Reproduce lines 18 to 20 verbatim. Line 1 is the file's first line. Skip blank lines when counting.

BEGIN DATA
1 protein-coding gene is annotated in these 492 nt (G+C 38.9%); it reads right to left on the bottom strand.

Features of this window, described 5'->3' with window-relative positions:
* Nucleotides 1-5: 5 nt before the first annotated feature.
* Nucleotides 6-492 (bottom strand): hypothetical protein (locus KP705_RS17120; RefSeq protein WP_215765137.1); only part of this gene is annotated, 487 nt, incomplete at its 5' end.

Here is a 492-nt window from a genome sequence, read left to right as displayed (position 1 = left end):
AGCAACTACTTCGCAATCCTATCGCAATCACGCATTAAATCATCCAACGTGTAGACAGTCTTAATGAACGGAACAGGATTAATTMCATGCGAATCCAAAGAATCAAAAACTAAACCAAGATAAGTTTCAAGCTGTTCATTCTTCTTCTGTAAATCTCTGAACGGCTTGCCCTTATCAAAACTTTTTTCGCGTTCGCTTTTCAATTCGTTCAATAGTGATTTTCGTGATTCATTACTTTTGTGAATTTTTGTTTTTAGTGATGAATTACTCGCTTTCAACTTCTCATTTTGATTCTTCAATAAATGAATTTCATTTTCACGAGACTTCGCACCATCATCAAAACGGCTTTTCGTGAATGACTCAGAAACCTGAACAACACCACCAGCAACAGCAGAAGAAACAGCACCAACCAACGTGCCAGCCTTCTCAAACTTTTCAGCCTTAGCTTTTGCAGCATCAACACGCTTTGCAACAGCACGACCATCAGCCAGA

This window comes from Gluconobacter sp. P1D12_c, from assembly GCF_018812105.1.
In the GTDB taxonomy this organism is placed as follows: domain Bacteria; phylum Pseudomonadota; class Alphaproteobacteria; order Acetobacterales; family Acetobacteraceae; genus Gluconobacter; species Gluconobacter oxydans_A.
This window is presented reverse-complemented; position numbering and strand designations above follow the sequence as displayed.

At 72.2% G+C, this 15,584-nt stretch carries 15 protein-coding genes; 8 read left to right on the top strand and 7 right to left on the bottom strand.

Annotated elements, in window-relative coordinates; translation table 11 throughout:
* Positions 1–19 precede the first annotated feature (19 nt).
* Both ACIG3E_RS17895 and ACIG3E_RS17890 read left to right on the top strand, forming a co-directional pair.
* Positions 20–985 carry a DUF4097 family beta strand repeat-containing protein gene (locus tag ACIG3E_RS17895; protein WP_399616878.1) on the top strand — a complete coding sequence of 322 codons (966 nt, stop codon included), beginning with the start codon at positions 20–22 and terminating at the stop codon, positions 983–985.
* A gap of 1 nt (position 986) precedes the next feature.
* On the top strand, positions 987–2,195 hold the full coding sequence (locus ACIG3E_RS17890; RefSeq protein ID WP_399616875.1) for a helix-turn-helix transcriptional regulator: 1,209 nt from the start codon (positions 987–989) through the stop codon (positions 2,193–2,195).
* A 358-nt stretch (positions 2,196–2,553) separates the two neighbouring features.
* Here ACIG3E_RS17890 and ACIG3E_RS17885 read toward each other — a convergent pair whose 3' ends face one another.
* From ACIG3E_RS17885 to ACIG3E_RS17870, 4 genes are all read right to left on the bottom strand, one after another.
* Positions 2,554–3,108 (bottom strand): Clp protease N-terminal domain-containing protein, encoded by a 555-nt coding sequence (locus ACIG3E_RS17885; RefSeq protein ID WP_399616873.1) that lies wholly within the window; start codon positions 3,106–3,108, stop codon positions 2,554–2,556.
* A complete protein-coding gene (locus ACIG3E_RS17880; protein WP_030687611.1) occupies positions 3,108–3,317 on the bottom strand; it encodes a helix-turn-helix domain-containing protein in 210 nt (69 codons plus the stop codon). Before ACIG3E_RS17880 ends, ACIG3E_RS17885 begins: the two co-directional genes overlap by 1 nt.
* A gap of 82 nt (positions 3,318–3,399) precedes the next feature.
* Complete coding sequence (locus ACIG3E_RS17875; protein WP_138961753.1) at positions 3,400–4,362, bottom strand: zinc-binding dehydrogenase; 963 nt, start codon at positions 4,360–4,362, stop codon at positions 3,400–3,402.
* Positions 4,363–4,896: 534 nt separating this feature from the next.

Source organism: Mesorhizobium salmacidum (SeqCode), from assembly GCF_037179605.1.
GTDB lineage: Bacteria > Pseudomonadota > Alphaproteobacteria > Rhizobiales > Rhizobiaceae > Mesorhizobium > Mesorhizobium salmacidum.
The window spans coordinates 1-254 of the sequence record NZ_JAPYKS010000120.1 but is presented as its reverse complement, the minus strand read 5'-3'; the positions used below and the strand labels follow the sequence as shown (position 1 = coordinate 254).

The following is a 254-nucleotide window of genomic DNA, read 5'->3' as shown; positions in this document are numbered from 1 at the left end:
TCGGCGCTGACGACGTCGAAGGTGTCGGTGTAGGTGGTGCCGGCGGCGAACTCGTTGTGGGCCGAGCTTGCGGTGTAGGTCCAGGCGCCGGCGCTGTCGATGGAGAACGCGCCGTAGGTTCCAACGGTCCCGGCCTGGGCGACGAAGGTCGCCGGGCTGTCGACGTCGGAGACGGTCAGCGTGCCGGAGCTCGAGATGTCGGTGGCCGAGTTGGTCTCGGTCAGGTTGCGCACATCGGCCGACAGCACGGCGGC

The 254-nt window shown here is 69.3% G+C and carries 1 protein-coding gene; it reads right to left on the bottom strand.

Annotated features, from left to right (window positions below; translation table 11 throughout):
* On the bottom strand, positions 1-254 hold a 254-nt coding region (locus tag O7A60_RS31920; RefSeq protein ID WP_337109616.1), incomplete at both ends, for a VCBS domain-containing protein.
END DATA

* Here ACIG3E_RS17890 and ACIG3E_RS17885 read toward each other — a convergent pair whose 3' ends face one another.
* From ACIG3E_RS17885 to ACIG3E_RS17870, 4 genes are all read right to left on the bottom strand, one after another.
* Positions 2,554–3,108 (bottom strand): Clp protease N-terminal domain-containing protein, encoded by a 555-nt coding sequence (locus ACIG3E_RS17885; RefSeq protein ID WP_399616873.1) that lies wholly within the window; start codon positions 3,106–3,108, stop codon positions 2,554–2,556.